In January 2018, a Florida activist's video showing immigration officials asking Greyhound passengers for their papers caused some confusion about whether this shows an actual encounter.
It does. The footage, posted by Tomas Kennedy, legitimately shows Customs and Border Protection officers boarding a Greyhound bus in Fort Lauderdale on 19 January 2018 and arresting one passenger. Greyhound had reportedly told passengers that they would be subject to a routine security check, not an immigration-related action:
Border Patrol got on a Greyhound bus yesterday at 4:30pm in Fort Lauderdale and asked every passenger for their papers and to prove citizenship. Proof of citizenship is NOT required to ride a bus!
The American Civil Liberties Union of Florida told us in a statement that it is "extremely concerned" by the footage and is investigating the encounter:
Immigration raids yield to unconstitutional practices that can violate the right to equal protection and the Fourth Amendment by coercing vulnerable individuals to submit to interrogations about their citizenship and immigration status, conducting unreasonable searches and seizure and targeting people of color.
However, this is not a new practice. While Greyhound requires identification — but not citizenship — for people riding within the boundaries of the United States, the company has typically cooperated with immigration officials; in 2008 a Greyhound spokesperson told the New York Times:
We are under no obligation to inform customers of law enforcement activity at any time.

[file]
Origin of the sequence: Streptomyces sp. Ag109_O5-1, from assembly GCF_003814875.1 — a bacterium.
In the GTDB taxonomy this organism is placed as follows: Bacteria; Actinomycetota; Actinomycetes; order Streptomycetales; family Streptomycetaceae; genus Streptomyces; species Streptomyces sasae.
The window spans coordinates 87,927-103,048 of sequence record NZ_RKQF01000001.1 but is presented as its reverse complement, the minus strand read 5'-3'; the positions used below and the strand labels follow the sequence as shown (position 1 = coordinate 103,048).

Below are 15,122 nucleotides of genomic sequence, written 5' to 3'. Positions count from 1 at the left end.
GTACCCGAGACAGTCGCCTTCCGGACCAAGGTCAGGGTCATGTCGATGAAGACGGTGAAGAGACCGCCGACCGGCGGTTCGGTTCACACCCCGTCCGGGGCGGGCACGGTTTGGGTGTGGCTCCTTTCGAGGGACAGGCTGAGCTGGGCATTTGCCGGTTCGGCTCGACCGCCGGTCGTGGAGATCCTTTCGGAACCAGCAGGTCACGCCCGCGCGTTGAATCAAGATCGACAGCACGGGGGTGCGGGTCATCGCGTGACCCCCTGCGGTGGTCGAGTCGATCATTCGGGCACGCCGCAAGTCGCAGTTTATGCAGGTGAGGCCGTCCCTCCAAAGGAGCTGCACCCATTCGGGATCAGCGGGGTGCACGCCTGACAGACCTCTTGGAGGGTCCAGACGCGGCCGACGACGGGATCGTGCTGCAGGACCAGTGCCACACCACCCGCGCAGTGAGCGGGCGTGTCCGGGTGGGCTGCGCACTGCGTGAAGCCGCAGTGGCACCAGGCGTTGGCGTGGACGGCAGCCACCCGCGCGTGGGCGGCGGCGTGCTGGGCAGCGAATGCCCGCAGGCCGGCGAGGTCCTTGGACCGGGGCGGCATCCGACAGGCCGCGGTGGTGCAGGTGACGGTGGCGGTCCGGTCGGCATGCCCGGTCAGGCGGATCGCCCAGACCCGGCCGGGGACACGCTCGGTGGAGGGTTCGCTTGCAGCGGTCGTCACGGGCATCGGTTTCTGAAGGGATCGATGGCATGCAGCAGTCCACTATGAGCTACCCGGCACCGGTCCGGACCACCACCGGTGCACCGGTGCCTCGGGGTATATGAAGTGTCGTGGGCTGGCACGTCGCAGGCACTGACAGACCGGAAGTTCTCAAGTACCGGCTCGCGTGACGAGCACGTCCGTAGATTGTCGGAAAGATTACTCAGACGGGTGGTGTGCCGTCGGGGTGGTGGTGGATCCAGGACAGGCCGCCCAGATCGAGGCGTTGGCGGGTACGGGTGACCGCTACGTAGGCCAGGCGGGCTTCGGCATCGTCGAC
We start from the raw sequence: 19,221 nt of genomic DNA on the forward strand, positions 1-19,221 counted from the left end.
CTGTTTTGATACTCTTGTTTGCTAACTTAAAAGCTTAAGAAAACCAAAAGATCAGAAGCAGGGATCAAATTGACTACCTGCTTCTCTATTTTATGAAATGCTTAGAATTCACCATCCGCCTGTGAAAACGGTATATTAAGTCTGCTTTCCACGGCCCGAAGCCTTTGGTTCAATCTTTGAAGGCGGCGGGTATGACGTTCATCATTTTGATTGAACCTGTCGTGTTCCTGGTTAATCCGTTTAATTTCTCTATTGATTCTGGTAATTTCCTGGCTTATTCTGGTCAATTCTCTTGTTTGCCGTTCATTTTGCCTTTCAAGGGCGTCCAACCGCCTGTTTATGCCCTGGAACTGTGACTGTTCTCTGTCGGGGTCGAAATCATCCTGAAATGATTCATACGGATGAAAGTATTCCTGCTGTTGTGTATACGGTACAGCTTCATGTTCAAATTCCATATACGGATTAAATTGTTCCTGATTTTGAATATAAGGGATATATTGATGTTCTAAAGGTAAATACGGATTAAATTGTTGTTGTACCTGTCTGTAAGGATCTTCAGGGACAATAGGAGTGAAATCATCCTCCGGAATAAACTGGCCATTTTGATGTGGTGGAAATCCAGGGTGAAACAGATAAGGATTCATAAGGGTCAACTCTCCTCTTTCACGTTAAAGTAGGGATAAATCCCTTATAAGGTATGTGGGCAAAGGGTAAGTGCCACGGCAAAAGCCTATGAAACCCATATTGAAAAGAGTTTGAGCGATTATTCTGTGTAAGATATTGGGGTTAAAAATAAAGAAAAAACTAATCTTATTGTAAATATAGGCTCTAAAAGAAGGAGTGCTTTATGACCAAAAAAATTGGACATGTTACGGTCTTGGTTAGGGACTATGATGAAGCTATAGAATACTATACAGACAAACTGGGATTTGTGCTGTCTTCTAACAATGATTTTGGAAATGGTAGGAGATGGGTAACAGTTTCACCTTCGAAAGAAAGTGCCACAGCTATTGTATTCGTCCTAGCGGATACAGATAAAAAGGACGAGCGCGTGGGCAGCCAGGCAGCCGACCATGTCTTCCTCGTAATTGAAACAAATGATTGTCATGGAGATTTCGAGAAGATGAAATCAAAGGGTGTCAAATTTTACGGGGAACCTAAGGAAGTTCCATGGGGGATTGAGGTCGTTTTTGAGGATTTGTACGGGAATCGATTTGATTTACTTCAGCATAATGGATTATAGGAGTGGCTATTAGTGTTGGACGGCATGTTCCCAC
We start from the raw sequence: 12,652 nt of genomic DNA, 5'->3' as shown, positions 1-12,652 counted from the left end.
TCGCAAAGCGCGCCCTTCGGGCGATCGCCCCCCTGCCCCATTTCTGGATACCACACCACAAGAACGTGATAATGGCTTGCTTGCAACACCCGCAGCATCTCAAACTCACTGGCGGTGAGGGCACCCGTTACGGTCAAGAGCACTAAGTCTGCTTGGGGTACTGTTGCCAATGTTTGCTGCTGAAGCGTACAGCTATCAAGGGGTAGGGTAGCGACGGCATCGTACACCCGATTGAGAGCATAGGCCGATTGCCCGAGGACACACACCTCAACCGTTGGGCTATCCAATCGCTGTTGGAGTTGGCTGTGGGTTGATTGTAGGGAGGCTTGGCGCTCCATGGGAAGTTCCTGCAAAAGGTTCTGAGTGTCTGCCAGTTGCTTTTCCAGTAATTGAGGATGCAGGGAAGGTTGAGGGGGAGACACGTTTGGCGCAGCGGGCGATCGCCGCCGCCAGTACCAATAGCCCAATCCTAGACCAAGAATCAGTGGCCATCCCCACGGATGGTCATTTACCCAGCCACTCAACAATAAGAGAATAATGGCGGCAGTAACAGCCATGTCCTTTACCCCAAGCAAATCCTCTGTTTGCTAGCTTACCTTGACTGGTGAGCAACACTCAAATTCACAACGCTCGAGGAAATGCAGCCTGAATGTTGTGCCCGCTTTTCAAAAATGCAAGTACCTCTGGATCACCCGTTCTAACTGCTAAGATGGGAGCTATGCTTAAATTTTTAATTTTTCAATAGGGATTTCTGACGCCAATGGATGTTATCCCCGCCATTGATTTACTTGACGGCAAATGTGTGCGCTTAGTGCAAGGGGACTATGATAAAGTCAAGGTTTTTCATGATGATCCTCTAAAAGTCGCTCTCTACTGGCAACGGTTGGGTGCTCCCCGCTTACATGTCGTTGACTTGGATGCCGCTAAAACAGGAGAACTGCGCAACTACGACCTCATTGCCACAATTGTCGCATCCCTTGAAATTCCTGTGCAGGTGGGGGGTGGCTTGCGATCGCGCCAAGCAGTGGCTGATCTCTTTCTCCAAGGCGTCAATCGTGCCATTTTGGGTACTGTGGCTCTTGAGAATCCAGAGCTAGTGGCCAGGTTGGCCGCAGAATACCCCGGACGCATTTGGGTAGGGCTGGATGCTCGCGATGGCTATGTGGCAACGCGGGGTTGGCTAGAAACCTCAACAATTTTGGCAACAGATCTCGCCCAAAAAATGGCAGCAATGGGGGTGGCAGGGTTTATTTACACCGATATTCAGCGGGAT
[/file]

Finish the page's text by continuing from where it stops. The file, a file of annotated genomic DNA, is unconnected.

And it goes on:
As the ACLU has noted, Customs and Border Protection agents have the authority to operate within 100 miles of any U.S. "external boundary," including states with coastal borders like Florida. However, according to the ACLU:
In practice, Border Patrol agents routinely ignore or misunderstand the limits of their legal authority in the course of individual stops, resulting in violations of the constitutional rights of innocent people. These problems are compounded by inadequate training for Border Patrol agents, a lack of oversight by CBP and the U.S. Department of Homeland Security, and the consistent failure of CBP to hold agents accountable for abuse. Thus, although the 100-mile border zone is not literally "Constitution free," the U.S. government frequently acts like it is.
University of Southern California law professor Niels Frenzen tells us that although it may be illegal to lie to federal law enforcement officers, it is not illegal for citizens to refuse to talk to them. Frenzen, who is the director of the immigration clinic at the USC Gould School of Law, told us:
If it's literally an encounter on a bus in an interior checkpoint on the street and if the only thing the officer says is, "Sir what's your citizenship, what's your immigration status," and you ignore the officer or you decline to answer, that in and of itself does not give the officer probable cause to make an arrest.
Denis L. Gilman, who helms a similar clinic at the University of Texas at Austin school of law, has said that the same principle holds true for motorists. She told the Texas Observer in 2013:
So, if you refuse to answer, they can pull you out of the line and over into "secondary inspection" and they can probably hold you there for about 20 minutes or so. But they cannot do anything more if you continue to refuse to respond unless something else develops during that time period that would lead to probable cause.
Frenzen did add that permanent residents (a.k.a. "green card" holders) are required to not only carry their documentation but produce them if asked by immigration officers.
FLIC membership director Isabel Sousa-Rodriguez told Miami New Times that encounters like the one filmed in Fort Lauderdale weaken the public's trust in law enforcement:
Without an official judicial warrant, border patrol agents should not be permitted to board the private property of the Greyhound corporation to harass its customers and violate their civil liberties.
We have reached out to CBP, FLIC, and Greyhound for further comment.